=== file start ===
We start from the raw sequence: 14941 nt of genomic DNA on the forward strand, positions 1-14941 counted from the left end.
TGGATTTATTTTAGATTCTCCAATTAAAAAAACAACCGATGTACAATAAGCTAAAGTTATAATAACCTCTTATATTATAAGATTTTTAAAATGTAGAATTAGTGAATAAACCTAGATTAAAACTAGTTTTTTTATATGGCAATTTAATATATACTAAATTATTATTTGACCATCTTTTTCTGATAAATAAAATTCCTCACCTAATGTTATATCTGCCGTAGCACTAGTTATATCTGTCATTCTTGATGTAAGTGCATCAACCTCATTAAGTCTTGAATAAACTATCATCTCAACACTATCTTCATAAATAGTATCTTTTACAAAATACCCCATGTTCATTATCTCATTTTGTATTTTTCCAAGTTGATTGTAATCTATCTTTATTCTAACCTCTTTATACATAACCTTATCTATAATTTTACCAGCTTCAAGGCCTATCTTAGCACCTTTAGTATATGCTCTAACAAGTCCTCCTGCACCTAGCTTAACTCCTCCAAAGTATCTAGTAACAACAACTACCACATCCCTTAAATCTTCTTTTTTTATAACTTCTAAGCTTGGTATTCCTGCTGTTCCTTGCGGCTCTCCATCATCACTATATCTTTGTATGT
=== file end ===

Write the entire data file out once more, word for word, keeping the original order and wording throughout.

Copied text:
We start from the raw sequence: 14941 nt of genomic DNA on the forward strand, positions 1-14941 counted from the left end.
TGGATTTATTTTAGATTCTCCAATTAAAAAAACAACCGATGTACAATAAGCTAAAGTTATAATAACCTCTTATATTATAAGATTTTTAAAATGTAGAATTAGTGAATAAACCTAGATTAAAACTAGTTTTTTTATATGGCAATTTAATATATACTAAATTATTATTTGACCATCTTTTTCTGATAAATAAAATTCCTCACCTAATGTTATATCTGCCGTAGCACTAGTTATATCTGTCATTCTTGATGTAAGTGCATCAACCTCATTAAGTCTTGAATAAACTATCATCTCAACACTATCTTCATAAATAGTATCTTTTACAAAATACCCCATGTTCATTATCTCATTTTGTATTTTTCCAAGTTGATTGTAATCTATCTTTATTCTAACCTCTTTATACATAACCTTATCTATAATTTTACCAGCTTCAAGGCCTATCTTAGCACCTTTAGTATATGCTCTAACAAGTCCTCCTGCACCTAGCTTAACTCCTCCAAAGTATCTAGTAACAACAACTACCACATCCCTTAAATCTTCTTTTTTTATAACTTCTAAGCTTGGTATTCCTGCTGTTCCTTGCGGCTCTCCATCATCACTATATCTTTGTATGT